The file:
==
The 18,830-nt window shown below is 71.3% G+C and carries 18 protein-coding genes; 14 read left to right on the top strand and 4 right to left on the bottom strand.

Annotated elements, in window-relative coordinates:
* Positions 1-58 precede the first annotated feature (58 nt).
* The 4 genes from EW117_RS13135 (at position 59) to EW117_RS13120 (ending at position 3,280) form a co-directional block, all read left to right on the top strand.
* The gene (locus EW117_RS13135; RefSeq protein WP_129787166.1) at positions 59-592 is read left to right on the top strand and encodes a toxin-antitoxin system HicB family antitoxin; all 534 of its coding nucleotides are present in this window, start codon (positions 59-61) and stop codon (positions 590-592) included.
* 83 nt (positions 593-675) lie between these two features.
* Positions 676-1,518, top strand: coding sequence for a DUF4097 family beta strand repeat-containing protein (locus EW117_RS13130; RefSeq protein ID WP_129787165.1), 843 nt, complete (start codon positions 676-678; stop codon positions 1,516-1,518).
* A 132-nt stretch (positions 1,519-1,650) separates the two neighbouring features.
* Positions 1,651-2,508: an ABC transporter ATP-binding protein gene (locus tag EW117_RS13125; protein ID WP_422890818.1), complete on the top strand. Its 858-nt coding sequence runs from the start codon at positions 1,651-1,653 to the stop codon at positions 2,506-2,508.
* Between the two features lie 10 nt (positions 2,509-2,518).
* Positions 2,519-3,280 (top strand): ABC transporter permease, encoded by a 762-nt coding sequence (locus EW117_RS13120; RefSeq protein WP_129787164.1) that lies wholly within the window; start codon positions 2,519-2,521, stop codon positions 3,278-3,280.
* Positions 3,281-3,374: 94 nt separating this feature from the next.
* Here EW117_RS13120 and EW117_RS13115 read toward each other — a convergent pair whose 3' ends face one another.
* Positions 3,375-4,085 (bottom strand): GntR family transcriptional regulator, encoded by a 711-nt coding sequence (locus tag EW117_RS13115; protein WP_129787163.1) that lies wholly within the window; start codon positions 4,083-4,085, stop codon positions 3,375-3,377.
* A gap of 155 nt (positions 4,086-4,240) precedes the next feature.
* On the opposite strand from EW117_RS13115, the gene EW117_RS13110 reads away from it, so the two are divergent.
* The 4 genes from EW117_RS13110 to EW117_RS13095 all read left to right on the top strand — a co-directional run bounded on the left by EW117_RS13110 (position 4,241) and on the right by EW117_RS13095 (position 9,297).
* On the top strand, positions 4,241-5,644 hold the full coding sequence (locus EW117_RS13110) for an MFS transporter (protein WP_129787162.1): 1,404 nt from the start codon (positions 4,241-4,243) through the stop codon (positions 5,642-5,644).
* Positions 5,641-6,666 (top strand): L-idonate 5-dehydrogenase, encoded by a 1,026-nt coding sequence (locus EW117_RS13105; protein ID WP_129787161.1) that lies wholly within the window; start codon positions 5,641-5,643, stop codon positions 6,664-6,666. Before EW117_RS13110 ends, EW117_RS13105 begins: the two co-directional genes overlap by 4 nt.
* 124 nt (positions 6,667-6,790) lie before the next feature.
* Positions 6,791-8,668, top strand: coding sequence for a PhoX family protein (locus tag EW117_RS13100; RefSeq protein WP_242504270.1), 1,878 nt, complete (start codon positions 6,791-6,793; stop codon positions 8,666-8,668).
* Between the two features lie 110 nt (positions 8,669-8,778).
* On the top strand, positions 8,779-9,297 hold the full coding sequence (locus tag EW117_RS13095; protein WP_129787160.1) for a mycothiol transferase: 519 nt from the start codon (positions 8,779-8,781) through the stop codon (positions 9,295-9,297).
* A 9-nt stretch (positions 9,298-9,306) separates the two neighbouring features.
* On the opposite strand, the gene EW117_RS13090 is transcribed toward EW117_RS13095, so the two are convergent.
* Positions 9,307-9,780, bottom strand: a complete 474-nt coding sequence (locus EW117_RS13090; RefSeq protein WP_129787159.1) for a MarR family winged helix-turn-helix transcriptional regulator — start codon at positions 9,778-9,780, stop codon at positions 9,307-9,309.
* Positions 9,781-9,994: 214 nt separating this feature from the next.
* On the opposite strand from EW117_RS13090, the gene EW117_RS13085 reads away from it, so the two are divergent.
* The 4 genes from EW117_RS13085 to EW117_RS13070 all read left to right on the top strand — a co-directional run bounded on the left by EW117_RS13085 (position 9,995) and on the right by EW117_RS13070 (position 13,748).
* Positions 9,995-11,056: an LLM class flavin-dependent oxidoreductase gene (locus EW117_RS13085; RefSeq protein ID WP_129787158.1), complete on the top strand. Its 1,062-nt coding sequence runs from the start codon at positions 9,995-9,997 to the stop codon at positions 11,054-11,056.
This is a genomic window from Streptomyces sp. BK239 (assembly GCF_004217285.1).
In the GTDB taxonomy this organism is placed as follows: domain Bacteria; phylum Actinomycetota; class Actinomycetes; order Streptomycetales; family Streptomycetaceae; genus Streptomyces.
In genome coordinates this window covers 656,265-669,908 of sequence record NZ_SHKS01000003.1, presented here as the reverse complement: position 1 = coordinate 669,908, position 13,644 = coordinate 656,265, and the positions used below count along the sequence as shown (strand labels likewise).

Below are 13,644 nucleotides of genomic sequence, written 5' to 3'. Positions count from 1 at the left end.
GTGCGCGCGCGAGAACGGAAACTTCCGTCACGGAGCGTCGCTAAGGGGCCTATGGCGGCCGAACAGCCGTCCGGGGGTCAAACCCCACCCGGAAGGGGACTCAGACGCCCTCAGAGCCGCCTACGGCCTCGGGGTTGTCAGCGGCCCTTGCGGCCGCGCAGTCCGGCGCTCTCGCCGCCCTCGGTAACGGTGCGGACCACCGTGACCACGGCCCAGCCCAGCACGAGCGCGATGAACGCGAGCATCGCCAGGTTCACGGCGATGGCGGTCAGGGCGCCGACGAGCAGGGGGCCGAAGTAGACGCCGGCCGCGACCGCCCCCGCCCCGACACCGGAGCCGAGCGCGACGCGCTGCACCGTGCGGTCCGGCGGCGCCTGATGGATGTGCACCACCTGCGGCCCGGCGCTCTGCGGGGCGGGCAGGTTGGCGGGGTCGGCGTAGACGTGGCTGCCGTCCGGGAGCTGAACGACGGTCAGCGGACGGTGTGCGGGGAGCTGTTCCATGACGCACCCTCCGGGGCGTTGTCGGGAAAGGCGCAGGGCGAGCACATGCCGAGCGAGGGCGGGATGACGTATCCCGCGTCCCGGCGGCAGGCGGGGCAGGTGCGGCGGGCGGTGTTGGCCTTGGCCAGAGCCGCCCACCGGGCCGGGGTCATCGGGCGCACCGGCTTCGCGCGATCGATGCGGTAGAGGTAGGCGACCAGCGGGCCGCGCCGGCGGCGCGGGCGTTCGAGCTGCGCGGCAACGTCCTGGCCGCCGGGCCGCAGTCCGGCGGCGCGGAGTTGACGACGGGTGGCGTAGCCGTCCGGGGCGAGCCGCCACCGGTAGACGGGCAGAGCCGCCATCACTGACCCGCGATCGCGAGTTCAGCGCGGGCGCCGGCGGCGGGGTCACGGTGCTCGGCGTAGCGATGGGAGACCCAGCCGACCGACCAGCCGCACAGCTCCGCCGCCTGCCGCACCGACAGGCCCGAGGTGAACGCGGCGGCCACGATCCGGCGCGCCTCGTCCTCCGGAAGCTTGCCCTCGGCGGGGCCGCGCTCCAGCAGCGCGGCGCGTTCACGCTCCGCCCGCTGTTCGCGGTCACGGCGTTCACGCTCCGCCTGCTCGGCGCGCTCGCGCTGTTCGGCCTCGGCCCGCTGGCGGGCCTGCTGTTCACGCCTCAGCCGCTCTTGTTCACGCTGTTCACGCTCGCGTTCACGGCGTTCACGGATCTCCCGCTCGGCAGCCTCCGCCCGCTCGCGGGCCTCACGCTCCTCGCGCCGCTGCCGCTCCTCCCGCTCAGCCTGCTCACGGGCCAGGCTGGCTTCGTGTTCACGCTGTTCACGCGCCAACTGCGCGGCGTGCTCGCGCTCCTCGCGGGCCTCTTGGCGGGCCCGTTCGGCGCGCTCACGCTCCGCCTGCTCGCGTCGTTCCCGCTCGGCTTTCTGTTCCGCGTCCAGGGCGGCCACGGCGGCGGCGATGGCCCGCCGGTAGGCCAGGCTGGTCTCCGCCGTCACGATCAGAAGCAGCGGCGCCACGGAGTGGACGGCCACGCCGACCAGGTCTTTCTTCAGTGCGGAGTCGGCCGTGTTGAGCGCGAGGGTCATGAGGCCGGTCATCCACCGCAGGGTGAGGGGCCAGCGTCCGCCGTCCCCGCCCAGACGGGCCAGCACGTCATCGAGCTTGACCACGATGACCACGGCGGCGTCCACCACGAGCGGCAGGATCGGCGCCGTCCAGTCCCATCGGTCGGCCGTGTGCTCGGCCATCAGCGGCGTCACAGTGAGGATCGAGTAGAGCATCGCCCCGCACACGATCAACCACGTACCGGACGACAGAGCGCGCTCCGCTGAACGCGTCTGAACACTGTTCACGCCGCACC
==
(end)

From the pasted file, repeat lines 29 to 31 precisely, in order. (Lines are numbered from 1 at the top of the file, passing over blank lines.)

* The 4 genes from EW117_RS13085 to EW117_RS13070 all read left to right on the top strand — a co-directional run bounded on the left by EW117_RS13085 (position 9,995) and on the right by EW117_RS13070 (position 13,748).
* Positions 9,995-11,056: an LLM class flavin-dependent oxidoreductase gene (locus EW117_RS13085; RefSeq protein ID WP_129787158.1), complete on the top strand. Its 1,062-nt coding sequence runs from the start codon at positions 9,995-9,997 to the stop codon at positions 11,054-11,056.
This is a genomic window from Streptomyces sp. BK239 (assembly GCF_004217285.1).